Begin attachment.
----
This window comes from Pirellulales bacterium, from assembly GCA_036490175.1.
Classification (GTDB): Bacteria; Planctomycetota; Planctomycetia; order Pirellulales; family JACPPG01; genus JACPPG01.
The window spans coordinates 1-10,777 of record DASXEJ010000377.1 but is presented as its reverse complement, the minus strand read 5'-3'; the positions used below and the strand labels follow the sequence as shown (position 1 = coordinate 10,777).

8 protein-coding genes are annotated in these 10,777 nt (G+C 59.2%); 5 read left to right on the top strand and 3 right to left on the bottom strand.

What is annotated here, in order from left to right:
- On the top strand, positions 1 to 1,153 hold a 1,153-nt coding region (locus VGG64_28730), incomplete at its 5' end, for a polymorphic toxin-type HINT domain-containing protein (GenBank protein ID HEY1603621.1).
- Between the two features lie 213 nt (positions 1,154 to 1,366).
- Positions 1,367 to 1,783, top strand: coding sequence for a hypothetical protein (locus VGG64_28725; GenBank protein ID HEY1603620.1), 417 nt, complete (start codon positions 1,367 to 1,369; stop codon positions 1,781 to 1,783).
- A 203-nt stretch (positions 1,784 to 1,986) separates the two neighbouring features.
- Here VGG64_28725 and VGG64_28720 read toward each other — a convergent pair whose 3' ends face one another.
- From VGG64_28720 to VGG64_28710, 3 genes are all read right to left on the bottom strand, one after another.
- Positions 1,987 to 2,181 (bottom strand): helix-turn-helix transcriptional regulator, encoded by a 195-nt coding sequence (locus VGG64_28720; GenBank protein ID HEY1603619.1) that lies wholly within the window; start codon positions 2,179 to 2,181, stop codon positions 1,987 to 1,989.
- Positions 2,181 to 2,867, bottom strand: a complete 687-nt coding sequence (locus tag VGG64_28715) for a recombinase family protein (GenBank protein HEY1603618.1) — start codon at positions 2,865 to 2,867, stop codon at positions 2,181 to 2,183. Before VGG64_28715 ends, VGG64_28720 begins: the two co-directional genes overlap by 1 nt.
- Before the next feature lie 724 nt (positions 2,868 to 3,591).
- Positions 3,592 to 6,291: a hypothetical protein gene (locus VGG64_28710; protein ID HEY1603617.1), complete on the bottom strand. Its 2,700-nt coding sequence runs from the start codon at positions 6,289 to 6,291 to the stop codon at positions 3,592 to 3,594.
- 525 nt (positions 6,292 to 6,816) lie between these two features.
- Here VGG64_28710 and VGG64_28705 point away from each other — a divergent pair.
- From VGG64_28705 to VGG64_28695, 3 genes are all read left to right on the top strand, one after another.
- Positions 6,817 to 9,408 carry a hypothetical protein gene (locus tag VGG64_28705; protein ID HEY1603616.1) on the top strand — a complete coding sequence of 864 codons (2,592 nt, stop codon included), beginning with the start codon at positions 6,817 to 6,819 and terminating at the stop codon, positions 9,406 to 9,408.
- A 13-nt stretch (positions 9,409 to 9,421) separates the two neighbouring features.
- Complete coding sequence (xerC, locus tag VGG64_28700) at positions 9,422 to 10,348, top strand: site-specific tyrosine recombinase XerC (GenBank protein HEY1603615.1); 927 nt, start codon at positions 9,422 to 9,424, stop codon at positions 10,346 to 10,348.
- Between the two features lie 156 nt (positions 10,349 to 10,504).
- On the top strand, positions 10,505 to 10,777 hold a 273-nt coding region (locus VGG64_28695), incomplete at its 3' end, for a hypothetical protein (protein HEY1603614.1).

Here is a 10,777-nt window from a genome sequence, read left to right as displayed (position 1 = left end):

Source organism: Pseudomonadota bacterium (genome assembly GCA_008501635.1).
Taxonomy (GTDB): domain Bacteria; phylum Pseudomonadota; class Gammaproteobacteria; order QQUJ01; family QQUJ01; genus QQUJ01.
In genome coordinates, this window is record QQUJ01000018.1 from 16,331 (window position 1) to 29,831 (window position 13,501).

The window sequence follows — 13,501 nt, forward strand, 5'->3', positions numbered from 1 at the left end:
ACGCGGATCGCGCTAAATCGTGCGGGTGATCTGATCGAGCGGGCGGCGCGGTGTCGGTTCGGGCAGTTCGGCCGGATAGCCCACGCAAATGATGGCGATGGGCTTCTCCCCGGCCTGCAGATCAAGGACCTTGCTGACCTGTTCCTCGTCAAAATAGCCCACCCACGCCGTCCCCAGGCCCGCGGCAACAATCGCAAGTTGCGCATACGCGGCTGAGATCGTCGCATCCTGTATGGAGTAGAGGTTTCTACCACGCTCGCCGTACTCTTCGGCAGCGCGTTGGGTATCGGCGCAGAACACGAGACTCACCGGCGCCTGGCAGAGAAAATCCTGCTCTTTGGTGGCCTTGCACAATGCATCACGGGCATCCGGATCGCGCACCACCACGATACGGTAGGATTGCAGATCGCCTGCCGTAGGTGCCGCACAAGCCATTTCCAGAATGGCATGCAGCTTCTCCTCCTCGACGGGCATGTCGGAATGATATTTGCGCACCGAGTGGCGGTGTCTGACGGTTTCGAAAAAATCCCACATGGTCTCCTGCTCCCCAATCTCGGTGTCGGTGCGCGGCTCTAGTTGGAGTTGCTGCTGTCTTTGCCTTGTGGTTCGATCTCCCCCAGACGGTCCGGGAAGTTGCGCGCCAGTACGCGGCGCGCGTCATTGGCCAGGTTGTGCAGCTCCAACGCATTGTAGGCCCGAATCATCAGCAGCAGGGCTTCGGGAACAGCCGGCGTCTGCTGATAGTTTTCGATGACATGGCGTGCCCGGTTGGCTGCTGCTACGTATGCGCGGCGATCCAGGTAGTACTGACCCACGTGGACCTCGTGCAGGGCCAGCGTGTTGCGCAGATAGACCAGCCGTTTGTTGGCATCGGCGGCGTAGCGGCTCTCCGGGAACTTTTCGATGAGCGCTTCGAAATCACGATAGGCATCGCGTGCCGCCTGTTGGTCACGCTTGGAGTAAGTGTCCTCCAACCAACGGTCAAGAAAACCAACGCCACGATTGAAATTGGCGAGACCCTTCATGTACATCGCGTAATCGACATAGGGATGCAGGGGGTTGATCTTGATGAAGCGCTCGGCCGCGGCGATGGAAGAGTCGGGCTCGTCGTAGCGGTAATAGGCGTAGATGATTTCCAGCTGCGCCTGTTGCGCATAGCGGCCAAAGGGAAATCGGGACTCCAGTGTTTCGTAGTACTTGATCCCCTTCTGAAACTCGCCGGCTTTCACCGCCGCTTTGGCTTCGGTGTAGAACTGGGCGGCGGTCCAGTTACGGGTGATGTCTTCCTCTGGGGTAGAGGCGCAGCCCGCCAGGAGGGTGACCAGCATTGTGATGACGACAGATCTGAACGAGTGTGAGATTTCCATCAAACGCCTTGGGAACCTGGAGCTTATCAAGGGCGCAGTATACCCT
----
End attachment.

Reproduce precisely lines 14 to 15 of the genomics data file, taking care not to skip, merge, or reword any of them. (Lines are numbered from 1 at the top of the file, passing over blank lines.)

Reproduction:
- Before the next feature lie 724 nt (positions 2,868 to 3,591).
- Positions 3,592 to 6,291: a hypothetical protein gene (locus VGG64_28710; protein ID HEY1603617.1), complete on the bottom strand. Its 2,700-nt coding sequence runs from the start codon at positions 6,289 to 6,291 to the stop codon at positions 3,592 to 3,594.